Umami Flavour: A Complete Guide to the Fifth Taste
Every flavour you enjoy can be organized into five basic taste categories. The fifth is a relatively recent discovery. It is umami, the taste of meatiness and savoury amino acids.
In this article, we will overview everything you need to know about this powerful fifth taste, spanning from its history to its importance in new food product development.
What is umami?
There are five recognized taste groups: salty, sweet, bitter, sour, and umami.
Umami is the taste of savoury. It is a Japanese word, which translates to “pleasant savoury taste.” You taste umami in high-protein foods that are rich in the amino acids glutamate, insinuate, or guanylate. Insinuate is mainly found in meats, guanylate in plants, and glutamate in both vegetable and animal proteins.
Umami is considered to have three distinct properties: the taste spreads across the tongue, it lasts longer than the other basic tastes, and it triggers salivation.
The taste of umami stimulates the throat, roof to the mouth, and back of the mouth, as well as creates a furry sensation on the tongue.
The History of Umami
Japanese scientist Kikunae Ikeda discovered umami more than 100 years ago in 1908. He was enjoying a bowl of kelp broth when he detected a new taste that was distinct from salty, sweet, bitter, and sour. Ikeda later attributed umami’s unique flavour to the presence of glutamate.
In 1985, researchers were finally able to prove that umami is an independent taste and not a combination of the other basic tastes. Then, in 2002, scientists found umami taste receptors on the human tongue. Every one of the recognized taste groups has its own unique taste receptors.
Although we didn’t have a name for this particular flavour until the 20th century, umami has always been present throughout global cuisines. In Ancient Rome, umami could be detected in fermented fish sauces. Mediaeval Byzantine and Arab civilization fermented barley to create glutamate-rich sauces. On the other hand, soy sauce is an ancient example of umami, appearing in China as early as the third century.
Humans are hardwired to seek umami flavours. After all, umami signifies protein, which is key for survival.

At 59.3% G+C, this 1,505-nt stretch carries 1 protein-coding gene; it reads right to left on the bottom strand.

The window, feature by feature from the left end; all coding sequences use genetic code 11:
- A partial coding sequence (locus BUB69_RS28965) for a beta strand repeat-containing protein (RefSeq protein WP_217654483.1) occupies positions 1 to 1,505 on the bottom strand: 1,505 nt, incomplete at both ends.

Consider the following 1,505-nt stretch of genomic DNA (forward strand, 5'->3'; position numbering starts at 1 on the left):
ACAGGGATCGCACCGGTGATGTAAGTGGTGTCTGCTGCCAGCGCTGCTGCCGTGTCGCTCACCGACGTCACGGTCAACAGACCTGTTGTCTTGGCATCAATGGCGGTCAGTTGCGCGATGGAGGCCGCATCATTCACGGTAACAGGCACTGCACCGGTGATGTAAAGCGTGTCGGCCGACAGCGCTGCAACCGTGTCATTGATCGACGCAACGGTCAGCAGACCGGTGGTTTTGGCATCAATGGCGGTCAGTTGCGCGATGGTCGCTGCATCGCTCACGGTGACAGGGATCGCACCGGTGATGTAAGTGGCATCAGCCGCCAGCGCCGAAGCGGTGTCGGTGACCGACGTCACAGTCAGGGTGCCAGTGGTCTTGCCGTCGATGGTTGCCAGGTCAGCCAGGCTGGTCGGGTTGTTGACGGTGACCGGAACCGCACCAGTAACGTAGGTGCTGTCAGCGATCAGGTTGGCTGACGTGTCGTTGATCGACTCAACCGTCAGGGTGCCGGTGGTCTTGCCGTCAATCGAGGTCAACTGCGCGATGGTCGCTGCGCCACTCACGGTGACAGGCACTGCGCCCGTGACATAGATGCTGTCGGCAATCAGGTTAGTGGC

Umami and MSG
Umami is most commonly associated with the amino acid glutamate. Monosodium glutamate, or MSG, is the commercialized version of umami. It makes it easy to add a burst of savoury flavour to cooking.
Although MSG has been a controversial product due to supposed ill health effects, the FDA recognizes it as a safe ingredient. It may cause adverse events, such as headaches and nausea, in some consumers. The FDA, however, designated that MSG must be clearly labelled on food products.
MSG is a common flavour enhancer and additive in a range of products including stock cubes, ramen, and Doritos. It’s also present across Chinese cuisine. Modern MSG is made by fermenting starch and sugarcane. Traditional MSG, on the other hand, was extracted from seaweed broth.
Umami bombs are dishes that feature multiple glutamate-rich ingredients. These dishes are tantalizing and mouth-watering because of the high levels of umami.
Salt Reduction With Umami
Umami can be used to reduce salt intake and improve the taste of low-sodium food products. MSG, in particular, is an effective way of enhancing flavour without increasing sodium levels.
Umami can be found across animal and plant-based foods. For example:
Kombu and nori have the highest glutamate content of all the seaweeds; wakame has the lowest. Consequently, kombu and nori are frequently used in Japanese broths and sauces. Seaweeds are low in calories, but full of antioxidants and other nutrients.
Foods made from soybeans also possess a rich umami flavour. Soybeans are often fermented to create soy sauce, tofu, tempeh, and miso. The fermentation process increases the glutamate content.
Kimchi is a staple of traditional Korean cuisine and consists of fermented vegetables. The fermentation process, which uses the Lactobacillus bacteria, produces high levels of glutamic acid.
When cheeses are aged, they undergo a process called proteolysis. Proteins are broken down, raising the total levels of glutamic acid. Italian parmesan is known for having the strongest umami flavour.
Fish and shellfish are commonly high in both glutamate and inosinate. The presence of both of these amino acids increases the overall umami flavour exponentially. Sardines, bonito flakes, shrimp, scallops, and anchovies are a few examples of umami-rich seafood.
Other Examples of Umami-Flavoured Foods
- Green asparagus
- Green peas
- Dry-cured hams
Umami and Food Development
Umami is a powerful, mouth-watering taste that has appeared throughout global cuisines for centuries. It’s an enticing, savoury taste that asks to be devoured. Although umami is often associated with meatiness, it’s present across both animal and plant proteins. After all, umami is a result of the amino acids glutamate, insinuate, or guanylate, which all appear in animals and vegetables.
When it comes to food development, umami is an impressive ally. It enhances the flavour of food without elevating the sodium content. Furthermore, humans are programmed to seek out umami flavours.
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